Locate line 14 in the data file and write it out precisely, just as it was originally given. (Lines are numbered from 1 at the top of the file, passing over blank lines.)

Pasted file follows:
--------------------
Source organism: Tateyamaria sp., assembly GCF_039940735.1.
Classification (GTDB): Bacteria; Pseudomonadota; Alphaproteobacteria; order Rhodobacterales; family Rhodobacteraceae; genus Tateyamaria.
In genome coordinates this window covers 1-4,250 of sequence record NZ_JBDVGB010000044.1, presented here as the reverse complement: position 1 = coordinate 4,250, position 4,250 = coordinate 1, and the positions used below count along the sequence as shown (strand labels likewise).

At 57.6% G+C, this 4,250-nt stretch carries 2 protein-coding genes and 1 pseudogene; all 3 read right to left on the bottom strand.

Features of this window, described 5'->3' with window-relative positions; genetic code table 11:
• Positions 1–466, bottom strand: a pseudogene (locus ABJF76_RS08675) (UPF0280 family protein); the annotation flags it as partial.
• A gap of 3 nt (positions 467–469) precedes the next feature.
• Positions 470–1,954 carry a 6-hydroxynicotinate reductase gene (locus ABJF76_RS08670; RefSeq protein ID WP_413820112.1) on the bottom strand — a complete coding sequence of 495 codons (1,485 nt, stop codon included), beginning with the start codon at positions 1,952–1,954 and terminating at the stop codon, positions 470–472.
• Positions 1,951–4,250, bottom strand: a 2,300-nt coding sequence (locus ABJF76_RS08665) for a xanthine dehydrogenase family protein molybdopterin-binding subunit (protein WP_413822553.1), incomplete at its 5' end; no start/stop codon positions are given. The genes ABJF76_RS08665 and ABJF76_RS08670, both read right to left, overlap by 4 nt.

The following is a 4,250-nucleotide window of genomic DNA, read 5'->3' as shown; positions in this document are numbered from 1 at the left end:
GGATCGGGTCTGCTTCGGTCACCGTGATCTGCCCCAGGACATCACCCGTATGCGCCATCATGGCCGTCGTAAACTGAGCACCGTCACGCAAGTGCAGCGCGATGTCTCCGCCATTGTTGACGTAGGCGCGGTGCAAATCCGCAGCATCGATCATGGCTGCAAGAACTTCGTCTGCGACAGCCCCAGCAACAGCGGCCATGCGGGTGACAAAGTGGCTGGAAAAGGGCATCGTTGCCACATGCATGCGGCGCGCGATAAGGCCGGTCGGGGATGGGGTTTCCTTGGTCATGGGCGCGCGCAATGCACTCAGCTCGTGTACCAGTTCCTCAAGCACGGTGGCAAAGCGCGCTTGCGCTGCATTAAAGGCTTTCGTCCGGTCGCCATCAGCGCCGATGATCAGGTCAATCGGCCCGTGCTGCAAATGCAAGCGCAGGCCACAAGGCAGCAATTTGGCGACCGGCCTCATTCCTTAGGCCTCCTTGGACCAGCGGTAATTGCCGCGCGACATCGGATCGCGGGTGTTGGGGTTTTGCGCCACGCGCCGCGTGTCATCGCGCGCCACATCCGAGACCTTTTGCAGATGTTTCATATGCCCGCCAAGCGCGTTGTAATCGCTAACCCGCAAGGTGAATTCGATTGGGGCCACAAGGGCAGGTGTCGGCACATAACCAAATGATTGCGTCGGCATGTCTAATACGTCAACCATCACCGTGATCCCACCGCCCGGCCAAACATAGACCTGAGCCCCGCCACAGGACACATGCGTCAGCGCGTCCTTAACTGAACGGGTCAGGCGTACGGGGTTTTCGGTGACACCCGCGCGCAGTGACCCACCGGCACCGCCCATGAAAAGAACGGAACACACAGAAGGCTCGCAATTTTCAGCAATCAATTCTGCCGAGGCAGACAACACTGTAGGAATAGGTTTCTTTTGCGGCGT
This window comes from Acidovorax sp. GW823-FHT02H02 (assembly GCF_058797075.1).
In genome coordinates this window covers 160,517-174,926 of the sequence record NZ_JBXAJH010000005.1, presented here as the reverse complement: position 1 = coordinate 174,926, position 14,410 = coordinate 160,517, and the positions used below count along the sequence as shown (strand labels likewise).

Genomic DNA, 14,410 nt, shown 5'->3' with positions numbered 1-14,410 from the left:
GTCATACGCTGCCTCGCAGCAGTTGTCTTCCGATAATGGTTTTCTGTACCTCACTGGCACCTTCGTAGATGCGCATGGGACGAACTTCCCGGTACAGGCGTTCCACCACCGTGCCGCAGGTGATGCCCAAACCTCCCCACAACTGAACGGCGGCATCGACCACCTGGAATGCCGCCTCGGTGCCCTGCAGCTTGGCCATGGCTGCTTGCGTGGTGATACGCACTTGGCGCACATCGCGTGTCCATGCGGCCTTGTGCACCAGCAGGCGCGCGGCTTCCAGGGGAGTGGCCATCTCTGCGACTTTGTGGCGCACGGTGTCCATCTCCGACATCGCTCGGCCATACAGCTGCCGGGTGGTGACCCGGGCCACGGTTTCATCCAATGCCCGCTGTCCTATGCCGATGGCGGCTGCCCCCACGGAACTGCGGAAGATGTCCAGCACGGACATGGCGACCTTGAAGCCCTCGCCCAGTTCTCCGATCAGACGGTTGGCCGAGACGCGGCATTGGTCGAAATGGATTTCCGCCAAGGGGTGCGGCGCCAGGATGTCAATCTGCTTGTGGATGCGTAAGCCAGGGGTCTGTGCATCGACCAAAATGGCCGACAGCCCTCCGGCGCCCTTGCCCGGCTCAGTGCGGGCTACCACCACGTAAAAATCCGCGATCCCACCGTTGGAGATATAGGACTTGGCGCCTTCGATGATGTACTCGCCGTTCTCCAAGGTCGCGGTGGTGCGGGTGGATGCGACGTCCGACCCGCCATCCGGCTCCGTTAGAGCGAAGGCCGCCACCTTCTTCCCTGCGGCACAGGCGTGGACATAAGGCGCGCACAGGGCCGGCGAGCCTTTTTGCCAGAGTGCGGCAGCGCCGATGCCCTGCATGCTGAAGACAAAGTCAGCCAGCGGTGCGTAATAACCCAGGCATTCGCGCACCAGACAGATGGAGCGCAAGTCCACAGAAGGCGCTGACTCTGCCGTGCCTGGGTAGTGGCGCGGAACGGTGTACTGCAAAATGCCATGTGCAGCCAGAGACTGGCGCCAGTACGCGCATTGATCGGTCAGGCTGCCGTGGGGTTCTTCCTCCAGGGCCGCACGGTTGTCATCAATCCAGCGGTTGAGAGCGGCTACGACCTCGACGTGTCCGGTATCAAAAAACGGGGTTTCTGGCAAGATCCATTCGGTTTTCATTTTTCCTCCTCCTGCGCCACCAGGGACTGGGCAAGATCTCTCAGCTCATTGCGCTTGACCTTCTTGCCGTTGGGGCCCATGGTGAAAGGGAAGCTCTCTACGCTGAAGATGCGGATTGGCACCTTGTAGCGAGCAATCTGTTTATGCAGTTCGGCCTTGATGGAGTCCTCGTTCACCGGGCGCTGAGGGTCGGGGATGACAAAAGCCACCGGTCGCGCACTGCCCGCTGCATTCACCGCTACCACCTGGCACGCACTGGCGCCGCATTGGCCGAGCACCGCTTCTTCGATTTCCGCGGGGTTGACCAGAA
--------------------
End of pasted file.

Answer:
Genomic DNA, 14,410 nt, shown 5'->3' with positions numbered 1-14,410 from the left: